Anchorage: Alaska’s First Frequent Network

We’re happy to announce that Anchorage’s new bus network, for which we were the planning consultants, went live yesterday.  Without adding much operating cost, it introduces a network of four frequent lines — shown in red — where there were previously none. See these maps in high resolution here.

Anchorage Comparison Maps on letterhead

Again, the colors matter: red means high frequency (every <=15 minutes) while blue means every 30 minutes, green means every 60 minutes, and brown means less frequent than that.

(And if you like trivia, this is the northernmost Frequent Network in its hemisphere!)

This plan was the result of a two-stage public conversation which began by thinking about the trade-off between ridership goals and coverage goals.  The first round of that process led to a decision to lean heavily toward ridership — which means focusing resources where demand is highest instead of trying to cover the whole city.  So as always, a no-growth plan isn’t good news for everyone.  You can see several route segments disappearing.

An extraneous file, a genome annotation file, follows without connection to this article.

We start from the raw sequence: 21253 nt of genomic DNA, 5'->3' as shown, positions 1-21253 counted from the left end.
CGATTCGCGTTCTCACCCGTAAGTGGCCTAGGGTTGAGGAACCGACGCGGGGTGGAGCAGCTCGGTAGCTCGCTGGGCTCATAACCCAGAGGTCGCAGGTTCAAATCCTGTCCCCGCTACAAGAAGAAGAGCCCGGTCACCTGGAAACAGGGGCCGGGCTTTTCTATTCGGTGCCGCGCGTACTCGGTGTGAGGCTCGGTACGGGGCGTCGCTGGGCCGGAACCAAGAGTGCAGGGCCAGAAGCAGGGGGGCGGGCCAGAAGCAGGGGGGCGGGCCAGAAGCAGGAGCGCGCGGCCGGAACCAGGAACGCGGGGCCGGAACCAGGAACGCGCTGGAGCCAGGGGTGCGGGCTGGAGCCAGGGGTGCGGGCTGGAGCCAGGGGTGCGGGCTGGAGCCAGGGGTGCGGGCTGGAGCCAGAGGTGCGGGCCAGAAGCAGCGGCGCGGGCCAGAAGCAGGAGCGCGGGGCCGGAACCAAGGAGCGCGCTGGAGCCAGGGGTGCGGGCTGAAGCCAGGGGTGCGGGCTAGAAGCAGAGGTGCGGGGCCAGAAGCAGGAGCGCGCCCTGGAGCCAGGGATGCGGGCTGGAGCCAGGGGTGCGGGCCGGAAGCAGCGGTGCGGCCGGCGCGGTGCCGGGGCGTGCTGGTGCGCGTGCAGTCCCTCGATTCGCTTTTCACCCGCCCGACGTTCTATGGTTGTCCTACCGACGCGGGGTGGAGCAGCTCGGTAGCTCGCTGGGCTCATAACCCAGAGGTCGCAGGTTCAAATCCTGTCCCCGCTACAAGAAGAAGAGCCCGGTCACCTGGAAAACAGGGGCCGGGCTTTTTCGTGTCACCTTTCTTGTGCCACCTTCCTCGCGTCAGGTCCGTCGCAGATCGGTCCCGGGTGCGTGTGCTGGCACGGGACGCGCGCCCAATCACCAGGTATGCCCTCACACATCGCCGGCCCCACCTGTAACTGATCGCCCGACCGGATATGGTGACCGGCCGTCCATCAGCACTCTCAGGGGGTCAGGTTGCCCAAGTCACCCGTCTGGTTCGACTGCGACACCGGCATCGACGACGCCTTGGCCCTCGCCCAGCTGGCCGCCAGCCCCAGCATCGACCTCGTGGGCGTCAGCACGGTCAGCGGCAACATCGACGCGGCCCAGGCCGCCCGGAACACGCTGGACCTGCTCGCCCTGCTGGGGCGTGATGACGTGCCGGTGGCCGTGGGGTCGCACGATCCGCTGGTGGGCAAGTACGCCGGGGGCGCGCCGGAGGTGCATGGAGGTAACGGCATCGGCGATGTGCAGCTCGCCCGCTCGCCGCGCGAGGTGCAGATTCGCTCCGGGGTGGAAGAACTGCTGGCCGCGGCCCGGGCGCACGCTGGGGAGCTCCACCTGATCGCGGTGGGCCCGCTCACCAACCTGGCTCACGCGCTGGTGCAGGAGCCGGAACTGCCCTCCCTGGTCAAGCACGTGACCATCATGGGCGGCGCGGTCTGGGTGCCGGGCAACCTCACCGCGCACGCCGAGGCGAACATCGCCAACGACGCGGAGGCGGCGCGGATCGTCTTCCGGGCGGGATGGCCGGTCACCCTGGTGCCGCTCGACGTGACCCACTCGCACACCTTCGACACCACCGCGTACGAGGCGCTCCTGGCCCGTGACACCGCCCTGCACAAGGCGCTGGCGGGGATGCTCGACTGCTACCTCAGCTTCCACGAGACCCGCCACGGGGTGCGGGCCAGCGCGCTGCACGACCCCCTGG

We worked hard, though, to minimize that impact.  In the urban grid in the northern part of the city, lots of little hourly segments winding between the major grid streets have been removed, but there is still some service within walking distance for most of these people.  Further south and west, the development pattern is more scattered and less walkable, so focusing on high-demand areas meant complete deletion of service to some low-demand areas.

Remember, we didn’t propose this shift toward ridership.  As always, we laid out options and let the community decide.  If a community decided it wanted less frequency in order to have more coverage, we’d help them do that, too.

Another moral to this story: Active political leadership matters!  These plans usually need at least one political leader to show active interest, not just passive support.  Anchorage Mayor Ethan Berkowitz took personal interest in this project, engaging with it far more than any mayor in any city we’ve worked in so far.  His leadership was critical to pushing it over the line.

We really enjoyed collaborating with the great staff at Anchorage’s municipal transit department, People Mover.  It was a fun project for us from start to finish, because we were dealing with people who were really enthusiastic about making a better system.